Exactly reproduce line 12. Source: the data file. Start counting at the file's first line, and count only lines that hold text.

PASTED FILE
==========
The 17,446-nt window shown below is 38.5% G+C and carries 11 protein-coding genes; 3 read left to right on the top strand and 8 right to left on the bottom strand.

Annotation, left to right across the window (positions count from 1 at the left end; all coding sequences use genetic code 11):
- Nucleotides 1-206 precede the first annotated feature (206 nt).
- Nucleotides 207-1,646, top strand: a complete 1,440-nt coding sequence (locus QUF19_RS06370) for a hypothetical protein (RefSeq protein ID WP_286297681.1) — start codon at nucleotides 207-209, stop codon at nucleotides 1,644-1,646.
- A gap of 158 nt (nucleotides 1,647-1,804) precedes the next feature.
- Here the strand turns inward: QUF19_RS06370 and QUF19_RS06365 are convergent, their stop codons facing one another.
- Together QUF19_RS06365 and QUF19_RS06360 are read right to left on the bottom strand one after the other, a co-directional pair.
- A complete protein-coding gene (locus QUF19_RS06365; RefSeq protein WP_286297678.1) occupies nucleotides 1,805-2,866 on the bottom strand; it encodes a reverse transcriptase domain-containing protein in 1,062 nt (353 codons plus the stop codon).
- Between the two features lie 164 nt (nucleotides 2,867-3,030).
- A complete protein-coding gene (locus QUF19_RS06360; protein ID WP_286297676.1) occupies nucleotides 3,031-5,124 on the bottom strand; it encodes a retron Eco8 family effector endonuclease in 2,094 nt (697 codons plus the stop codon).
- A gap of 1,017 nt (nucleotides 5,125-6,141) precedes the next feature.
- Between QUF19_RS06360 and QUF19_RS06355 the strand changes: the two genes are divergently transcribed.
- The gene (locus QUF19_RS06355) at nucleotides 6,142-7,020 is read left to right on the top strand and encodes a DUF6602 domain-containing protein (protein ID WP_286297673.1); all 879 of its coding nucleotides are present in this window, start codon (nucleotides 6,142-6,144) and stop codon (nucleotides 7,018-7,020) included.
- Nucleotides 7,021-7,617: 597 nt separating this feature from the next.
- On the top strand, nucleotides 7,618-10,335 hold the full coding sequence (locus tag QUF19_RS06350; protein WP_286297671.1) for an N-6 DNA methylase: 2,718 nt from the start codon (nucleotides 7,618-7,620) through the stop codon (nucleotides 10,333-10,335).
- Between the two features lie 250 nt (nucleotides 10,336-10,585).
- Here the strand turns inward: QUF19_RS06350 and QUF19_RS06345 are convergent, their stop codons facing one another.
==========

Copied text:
- Between QUF19_RS06360 and QUF19_RS06355 the strand changes: the two genes are divergently transcribed.